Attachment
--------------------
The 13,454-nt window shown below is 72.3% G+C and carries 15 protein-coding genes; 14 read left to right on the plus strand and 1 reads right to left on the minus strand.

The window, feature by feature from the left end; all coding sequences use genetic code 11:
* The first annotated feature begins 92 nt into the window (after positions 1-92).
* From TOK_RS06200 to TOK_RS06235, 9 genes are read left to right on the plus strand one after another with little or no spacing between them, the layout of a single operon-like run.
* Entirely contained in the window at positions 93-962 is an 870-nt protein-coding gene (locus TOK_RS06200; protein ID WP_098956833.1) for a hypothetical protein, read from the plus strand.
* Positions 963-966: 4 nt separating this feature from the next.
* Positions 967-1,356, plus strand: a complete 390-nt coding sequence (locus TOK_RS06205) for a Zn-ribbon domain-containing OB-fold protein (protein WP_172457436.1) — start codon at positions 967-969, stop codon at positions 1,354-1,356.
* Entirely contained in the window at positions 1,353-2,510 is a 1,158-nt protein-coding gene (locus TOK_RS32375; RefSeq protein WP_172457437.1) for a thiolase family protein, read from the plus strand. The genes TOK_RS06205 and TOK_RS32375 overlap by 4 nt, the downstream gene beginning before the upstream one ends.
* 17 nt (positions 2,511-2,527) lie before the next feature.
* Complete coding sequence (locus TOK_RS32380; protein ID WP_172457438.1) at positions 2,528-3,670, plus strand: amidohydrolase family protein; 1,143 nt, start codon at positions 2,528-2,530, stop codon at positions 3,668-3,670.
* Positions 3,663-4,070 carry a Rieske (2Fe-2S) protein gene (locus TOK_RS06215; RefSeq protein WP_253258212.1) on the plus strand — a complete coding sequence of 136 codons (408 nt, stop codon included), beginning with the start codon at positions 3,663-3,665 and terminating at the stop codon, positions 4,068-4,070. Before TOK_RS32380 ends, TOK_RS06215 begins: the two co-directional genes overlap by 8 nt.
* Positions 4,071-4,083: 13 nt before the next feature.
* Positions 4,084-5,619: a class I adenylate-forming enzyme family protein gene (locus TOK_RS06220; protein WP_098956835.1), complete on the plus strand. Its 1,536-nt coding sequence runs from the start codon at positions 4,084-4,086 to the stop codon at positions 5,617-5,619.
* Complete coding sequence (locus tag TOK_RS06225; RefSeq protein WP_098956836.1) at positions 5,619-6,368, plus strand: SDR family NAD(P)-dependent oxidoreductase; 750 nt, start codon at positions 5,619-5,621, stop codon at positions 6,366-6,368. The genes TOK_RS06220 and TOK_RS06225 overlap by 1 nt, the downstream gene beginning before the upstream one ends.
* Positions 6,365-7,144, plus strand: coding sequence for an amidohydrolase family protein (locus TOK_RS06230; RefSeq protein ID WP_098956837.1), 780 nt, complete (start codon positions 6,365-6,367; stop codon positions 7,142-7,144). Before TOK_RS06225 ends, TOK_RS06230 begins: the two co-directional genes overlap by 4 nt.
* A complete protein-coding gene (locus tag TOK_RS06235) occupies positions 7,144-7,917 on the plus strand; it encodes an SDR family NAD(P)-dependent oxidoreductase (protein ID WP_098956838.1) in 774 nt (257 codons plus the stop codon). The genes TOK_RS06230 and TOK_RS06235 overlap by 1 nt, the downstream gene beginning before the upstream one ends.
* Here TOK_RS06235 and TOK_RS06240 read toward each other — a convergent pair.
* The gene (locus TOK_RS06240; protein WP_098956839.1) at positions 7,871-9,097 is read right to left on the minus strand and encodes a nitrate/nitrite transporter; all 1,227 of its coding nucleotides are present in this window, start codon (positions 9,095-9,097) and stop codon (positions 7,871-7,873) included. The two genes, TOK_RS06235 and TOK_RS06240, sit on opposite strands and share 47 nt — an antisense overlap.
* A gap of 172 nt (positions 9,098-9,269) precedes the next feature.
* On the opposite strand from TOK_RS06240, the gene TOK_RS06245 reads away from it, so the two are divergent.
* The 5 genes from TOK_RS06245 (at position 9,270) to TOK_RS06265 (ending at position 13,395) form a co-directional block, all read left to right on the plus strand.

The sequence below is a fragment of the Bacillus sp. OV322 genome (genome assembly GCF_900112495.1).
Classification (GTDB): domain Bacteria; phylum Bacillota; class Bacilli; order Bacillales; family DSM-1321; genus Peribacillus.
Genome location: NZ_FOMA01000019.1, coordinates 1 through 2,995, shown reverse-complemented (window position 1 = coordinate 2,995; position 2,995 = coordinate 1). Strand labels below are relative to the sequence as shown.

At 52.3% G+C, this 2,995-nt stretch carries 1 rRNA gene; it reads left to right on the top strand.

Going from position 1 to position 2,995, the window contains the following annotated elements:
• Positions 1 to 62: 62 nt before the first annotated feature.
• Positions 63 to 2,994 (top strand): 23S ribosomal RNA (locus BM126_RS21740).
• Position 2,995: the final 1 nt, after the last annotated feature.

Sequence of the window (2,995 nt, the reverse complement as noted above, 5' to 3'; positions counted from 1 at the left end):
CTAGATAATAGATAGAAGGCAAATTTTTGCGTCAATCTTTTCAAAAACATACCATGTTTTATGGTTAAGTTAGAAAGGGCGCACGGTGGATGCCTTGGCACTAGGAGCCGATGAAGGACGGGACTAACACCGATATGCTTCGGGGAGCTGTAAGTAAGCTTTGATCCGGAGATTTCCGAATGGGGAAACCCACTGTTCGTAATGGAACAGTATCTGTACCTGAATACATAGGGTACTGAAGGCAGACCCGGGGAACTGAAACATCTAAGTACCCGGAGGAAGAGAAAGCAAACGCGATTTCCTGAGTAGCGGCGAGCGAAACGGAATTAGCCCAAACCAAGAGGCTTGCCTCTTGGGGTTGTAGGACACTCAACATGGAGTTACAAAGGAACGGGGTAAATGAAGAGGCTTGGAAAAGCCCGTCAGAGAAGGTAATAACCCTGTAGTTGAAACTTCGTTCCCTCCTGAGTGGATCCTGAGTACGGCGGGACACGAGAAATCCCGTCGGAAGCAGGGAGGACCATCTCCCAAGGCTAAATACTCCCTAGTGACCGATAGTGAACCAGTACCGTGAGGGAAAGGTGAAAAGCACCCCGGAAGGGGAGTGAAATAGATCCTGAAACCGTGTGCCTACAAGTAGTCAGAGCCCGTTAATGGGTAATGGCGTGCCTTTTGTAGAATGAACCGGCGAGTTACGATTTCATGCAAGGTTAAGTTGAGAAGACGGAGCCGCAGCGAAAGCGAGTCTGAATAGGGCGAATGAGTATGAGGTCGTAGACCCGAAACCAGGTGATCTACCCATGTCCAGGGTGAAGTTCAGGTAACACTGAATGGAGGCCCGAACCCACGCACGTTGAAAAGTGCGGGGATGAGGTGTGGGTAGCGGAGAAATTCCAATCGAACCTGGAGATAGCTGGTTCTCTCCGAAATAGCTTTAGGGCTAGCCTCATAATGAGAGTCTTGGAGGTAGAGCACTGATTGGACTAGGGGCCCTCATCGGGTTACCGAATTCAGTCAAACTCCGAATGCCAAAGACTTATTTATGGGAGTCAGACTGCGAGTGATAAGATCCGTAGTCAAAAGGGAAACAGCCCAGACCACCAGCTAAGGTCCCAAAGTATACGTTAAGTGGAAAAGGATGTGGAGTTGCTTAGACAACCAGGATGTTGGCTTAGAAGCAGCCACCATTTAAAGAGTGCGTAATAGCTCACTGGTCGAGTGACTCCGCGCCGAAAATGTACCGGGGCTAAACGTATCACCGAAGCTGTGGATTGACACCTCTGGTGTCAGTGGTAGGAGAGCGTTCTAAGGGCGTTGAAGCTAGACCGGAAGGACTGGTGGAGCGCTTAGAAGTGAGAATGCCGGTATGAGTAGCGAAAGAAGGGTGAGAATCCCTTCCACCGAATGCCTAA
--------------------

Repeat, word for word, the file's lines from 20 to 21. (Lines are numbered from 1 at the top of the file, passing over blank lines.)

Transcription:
* On the opposite strand from TOK_RS06240, the gene TOK_RS06245 reads away from it, so the two are divergent.
* The 5 genes from TOK_RS06245 (at position 9,270) to TOK_RS06265 (ending at position 13,395) form a co-directional block, all read left to right on the plus strand.